From this meeting, parishioners expressed frustration that the church uses the prayer to St. Michael the Archangel at Mass in response to the crisis. The sentiment was that this was a way of dismissing responsibility (the devil made us do it) and playing the victim (the church is being persecuted). Our priest said we couldn’t replace the prayer because it was ordered by the bishop, but we could create our prayers.


So we gathered our spiritual directors and interested parishioners and created a book of reflection, with real-life stories of victims, and abusing priests and not abusing priests and bishops and others, encouraging people to go deep. The book guided parishioners on how to pray.


From that project, we collected prayers from parishioners and held a retreat that encouraged the creation of visual and written art expressing the hearts and minds of our members. Then on one weekend, the prayers of our parishioners were presented at mass. We led the congregation in a prayer to St. Mary McKillop, patron saint to whistleblowers. She had been excommunicated at one time for reporting abuse by a priest and was reinstated and is now a saint and a model for us of speaking truth to power.


We then hosted an art show of the work created by participants. It was powerful and well attended. I do believe we have established that space for authentic communication about the abuse that happened, even in our very own parish years ago. We are in a much healthier place.


Gordon: What concerns do you have about the continuing cases of sexual abuse of children by the clergy?


Eileen: I think we have done many things well. We do have safety standards in place that have made a difference with our children. My concerns now are about those who are vulnerable and perhaps until lately not recognized as such. I am concerned about our young men in seminary and the power differential they face with professors/priests who teach and train them.


I am concerned with parishioners who are confused by emotional intimacy that comes from pastoral care and occasional lapses inappropriate boundaries, mixed messages and appearances of favoritism that might suggest more than what is there. Because of our continued culture of clericalism and an occasional unhealthy priest with arrested psycho-social-sexual development, we are still not where we need to be and I fear this will be obvious in continuous waves of accusations of one kind or another.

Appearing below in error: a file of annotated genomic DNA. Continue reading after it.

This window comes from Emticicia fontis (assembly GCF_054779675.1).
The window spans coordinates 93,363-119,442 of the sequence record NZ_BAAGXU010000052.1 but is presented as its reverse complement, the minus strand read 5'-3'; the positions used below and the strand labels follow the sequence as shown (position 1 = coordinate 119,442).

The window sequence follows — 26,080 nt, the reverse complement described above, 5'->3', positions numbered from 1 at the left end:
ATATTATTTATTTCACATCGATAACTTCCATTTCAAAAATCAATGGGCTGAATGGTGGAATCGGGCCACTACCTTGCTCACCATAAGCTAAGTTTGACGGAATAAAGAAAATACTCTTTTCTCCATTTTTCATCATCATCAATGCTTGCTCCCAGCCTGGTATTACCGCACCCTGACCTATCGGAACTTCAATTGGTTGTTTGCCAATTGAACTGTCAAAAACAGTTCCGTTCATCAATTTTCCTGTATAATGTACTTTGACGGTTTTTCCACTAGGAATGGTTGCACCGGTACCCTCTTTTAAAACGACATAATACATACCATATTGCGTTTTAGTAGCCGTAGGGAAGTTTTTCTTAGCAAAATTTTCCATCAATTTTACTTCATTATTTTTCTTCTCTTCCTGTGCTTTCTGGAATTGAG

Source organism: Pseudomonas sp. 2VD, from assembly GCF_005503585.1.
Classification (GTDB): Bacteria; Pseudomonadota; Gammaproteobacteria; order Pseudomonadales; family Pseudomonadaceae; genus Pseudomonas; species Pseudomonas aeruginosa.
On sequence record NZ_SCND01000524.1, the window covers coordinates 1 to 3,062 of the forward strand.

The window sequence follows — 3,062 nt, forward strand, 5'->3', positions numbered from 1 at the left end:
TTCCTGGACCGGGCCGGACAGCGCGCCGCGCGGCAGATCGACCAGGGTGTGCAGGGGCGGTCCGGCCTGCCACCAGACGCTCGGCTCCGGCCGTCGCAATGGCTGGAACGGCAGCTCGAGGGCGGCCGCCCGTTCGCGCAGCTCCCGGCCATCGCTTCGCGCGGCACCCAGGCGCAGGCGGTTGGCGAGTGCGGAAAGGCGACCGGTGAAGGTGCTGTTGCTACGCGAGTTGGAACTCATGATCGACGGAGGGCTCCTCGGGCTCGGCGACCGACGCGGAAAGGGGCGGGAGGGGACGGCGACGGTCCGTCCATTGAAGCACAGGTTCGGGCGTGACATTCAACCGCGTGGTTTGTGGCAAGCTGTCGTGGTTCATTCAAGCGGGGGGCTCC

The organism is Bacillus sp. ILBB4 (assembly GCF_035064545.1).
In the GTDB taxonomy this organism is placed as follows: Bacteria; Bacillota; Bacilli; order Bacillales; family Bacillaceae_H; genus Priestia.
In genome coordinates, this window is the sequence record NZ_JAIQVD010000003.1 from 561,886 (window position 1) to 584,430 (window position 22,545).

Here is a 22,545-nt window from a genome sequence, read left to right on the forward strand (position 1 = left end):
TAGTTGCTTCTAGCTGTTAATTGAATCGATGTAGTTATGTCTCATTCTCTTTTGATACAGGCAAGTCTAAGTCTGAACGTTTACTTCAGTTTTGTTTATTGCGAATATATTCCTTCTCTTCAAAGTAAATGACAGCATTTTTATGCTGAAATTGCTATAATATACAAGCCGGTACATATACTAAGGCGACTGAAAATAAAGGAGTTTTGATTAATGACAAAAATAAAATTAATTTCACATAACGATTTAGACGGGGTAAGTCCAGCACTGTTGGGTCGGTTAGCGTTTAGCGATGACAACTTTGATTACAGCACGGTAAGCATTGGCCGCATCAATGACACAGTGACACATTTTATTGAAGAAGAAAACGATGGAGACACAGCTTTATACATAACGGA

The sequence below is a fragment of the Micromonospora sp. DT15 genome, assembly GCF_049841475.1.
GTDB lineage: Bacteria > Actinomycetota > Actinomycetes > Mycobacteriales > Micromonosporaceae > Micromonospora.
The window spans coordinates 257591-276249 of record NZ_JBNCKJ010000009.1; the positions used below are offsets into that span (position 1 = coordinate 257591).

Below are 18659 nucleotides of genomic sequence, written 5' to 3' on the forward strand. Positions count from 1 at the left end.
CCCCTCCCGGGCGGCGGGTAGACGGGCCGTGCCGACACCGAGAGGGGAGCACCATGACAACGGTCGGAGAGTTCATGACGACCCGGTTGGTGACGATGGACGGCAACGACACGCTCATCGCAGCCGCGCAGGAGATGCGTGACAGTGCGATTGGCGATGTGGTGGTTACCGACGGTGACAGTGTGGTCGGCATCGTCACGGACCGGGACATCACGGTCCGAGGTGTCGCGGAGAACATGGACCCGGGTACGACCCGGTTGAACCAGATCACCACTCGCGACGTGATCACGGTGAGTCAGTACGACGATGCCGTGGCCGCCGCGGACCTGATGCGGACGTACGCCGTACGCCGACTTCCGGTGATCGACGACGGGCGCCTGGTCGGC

I am also convinced that not all bishops and cardinals are onboard with the notion of full transparency and are too embroiled in their systems of cover-up and quid pro quo that they cannot join the movement towards change. We must weed those men out and replace them with a new generation of shepherds who seek to serve God above the institution that protects them.


Gordon: What, in your opinion, could the church do to reduce the sexual abuse of children by the clergy?


Eileen: We need full repentance by the church. Whatever it takes. We need to stop hiding behind claims that boy scout leaders and other religious groups abuse children as well, or that most cases happened decades ago. Those are excuses and reveal less than the repentant heart. We need to take priests off pedestals and priests need to stop using that pedestal to control congregants.


You can’t have it both ways. We need to walk as brothers and sisters in Christ, holding each other accountable. We need to encourage open, honest dialogue. Our project shows that it need not be something to fear. And if you are a pastor and you think your congregants don’t want to talk about this, you are only fooling yourself. It just means they don’t feel they can talk about it around you, or within the walls of your church. But for authentic healing to happen, people need to be authentic in their prayers and their expressions. We must start where they are, and then walk alongside one another on this path towards healing. We need to take back our church.


When my mother was alive and a young woman in our parish she participated in a program called We are the Church. Yes, we are. We need to be able to make decisions about our buildings, our programming, our mass schedules, our ministries, our leaders… the laity must play a legitimate, decisive role in parish life. And I would like to see women as priests and priests able to marry…but let’s start where we can.